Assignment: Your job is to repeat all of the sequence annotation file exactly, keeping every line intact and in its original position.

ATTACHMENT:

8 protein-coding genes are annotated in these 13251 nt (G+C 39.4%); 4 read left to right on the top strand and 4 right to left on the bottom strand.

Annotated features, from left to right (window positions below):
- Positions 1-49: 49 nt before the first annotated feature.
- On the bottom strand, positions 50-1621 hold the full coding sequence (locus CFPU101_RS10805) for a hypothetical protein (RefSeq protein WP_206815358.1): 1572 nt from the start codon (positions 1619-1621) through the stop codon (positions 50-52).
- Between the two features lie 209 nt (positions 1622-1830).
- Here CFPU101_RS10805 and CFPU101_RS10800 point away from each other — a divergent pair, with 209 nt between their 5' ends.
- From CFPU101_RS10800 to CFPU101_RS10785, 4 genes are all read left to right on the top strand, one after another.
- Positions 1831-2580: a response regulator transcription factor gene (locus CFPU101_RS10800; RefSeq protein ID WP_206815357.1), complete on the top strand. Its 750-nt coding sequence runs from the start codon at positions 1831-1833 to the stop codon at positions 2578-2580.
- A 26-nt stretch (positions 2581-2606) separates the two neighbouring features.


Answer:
8 protein-coding genes are annotated in these 13251 nt (G+C 39.4%); 4 read left to right on the top strand and 4 right to left on the bottom strand.

Annotated features, from left to right (window positions below):
- Positions 1-49: 49 nt before the first annotated feature.
- On the bottom strand, positions 50-1621 hold the full coding sequence (locus CFPU101_RS10805) for a hypothetical protein (RefSeq protein WP_206815358.1): 1572 nt from the start codon (positions 1619-1621) through the stop codon (positions 50-52).
- Between the two features lie 209 nt (positions 1622-1830).
- Here CFPU101_RS10805 and CFPU101_RS10800 point away from each other — a divergent pair, with 209 nt between their 5' ends.
- From CFPU101_RS10800 to CFPU101_RS10785, 4 genes are all read left to right on the top strand, one after another.
- Positions 1831-2580: a response regulator transcription factor gene (locus CFPU101_RS10800; RefSeq protein ID WP_206815357.1), complete on the top strand. Its 750-nt coding sequence runs from the start codon at positions 1831-1833 to the stop codon at positions 2578-2580.
- A 26-nt stretch (positions 2581-2606) separates the two neighbouring features.